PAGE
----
The potential takeover of Monsanto Co. by a German competitor looks to extend a record-setting pace for consolidation in the chemical sector, as low crop prices drive megadeals in agriculture. Chemical mergers valued at $97 billion were announced in the fourth quarter of 2015, more than double any preceding quarter since at least 2004, according to data compiled by Bloomberg. Deals struck in the first quarter of this year approached $68 billion, the second-highest value on record, and the current period could rival that amount should Bayer AG announce a purchase of Monsanto, a company currently valued at $43 billion. The potential Monsanto purchase, like all the recent big industry tie-ups, is being driven by low prices for commodities like corn and soybeans, which have slashed farmers’ incomes and cut their spending on genetically modified seeds and pesticides. When Dow Chemical Co. and DuPont Co. agreed in December to a historic merger valued at $65.6 billion, the talks began as a discussion of combining agriculture businesses, where earnings growth has stalled. The companies plan on following the merger with a three-way split, including creation of the world’s largest agriculture company.
Bayer is exploring a bid for Monsanto in a deal that would create the world’s largest supplier of seeds and pesticides, according to people familiar with the matter who asked not to be named because the deliberations are private. BASF SE, the world’s largest chemical maker, also is considering a takeover offer for Monsanto, StreetInsider reported late Wednesday. “To compete with the Dow-DuPont merged agriculture business, Monsanto needs a more complete crop-protection offering, which it would get through a combination with Bayer or BASF,” Sanford C. Bernstein & Co. analysts led by Jeremy Redenius and Jonas Oxgaard said Thursday in a note. Monsanto has said it wants to expand in pesticides to provide a more complete solution to farmers’ problems. Monsanto makes Roundup, the world’s best-selling weed killer, but not much else in crop protection. Having more insecticides, fungicides and other chemicals would increase the appeal of its precision-agriculture platform, which uses GPS and data on soil and weather to finely adjust how farm equipment plants seeds and applies pesticides.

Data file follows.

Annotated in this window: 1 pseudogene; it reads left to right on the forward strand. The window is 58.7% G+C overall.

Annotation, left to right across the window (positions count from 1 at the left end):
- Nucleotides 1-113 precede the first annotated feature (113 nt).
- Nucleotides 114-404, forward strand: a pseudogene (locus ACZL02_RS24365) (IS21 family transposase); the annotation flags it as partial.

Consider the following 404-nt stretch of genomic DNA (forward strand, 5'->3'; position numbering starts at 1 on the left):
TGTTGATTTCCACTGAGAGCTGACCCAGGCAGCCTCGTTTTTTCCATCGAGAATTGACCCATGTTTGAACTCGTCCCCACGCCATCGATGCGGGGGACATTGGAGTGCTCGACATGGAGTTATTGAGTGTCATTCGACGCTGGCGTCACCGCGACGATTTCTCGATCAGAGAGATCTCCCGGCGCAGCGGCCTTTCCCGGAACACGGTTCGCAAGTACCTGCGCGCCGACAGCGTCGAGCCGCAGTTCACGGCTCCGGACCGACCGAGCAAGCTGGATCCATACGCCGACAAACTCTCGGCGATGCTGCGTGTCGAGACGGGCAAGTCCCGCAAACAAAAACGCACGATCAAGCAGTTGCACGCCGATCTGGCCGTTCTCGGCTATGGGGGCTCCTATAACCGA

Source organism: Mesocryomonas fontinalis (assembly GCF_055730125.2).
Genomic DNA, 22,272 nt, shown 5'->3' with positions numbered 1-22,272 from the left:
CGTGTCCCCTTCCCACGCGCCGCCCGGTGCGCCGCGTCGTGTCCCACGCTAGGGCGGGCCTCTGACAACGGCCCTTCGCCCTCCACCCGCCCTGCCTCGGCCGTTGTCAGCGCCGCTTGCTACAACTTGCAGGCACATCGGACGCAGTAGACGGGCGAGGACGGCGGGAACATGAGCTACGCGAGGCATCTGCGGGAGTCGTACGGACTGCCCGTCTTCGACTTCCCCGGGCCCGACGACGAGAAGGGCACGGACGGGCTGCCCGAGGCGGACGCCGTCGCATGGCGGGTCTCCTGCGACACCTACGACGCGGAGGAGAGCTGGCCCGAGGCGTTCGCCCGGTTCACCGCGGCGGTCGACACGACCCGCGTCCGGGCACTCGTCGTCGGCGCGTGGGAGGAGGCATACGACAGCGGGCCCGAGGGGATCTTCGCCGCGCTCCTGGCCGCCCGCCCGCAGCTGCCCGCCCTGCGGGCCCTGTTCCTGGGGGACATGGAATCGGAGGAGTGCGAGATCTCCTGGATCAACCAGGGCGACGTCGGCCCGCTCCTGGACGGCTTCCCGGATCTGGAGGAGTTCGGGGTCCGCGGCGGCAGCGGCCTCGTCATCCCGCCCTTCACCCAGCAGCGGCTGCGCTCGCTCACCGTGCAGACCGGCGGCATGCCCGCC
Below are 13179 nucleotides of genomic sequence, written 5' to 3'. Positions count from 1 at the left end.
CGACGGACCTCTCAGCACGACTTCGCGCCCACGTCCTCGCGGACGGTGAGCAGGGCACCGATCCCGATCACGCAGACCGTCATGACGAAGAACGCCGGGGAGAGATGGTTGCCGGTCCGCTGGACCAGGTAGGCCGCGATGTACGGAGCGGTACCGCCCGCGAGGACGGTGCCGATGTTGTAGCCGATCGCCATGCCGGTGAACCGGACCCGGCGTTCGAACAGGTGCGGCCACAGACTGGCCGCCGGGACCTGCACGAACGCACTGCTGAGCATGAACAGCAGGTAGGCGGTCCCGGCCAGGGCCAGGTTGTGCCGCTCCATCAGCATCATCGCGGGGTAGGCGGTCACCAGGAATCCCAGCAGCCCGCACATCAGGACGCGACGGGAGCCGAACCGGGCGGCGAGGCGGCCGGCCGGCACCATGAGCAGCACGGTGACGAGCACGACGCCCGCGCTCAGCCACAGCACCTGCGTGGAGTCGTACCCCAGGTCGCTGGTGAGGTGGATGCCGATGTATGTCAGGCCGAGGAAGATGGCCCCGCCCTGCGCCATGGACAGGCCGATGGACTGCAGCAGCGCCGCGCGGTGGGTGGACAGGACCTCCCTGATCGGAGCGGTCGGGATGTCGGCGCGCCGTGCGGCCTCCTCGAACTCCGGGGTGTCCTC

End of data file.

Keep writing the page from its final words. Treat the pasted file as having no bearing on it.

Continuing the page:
The biggest chemical transaction in the first quarter was China National Chemical Corp.’s February agreement to pay $43 billion for Syngenta AG of Switzerland. The acquisition provides ChemChina, as the state-owned company is known, with the world’s largest producer of pesticides and technology for creating biotech seeds. Those assets would help China combat weeds and insects with less labor as farm workers increasingly turn to higher-paying city jobs even as feed grain demand is rising with a growing middle class that eats more meat. Biotech for crops was highlighted in China’s most recent draft Five-Year Plan. Not all recent chemical deals were related to agriculture. Air Liquide SA of France agreed in November to buy Pennsylvania-based Airgas Inc. for $10.5 billion to surpass Linde AG as the top provider of industrial gases such as hydrogen. Cleveland-based Sherwin-Williams Co. would become the world’s largest paint maker with its March agreement to acquire Minneapolis-based Valspar Corp. for $9.3 billion. Historically low borrowing costs are probably adding incentive to the sector’s record dealmaking.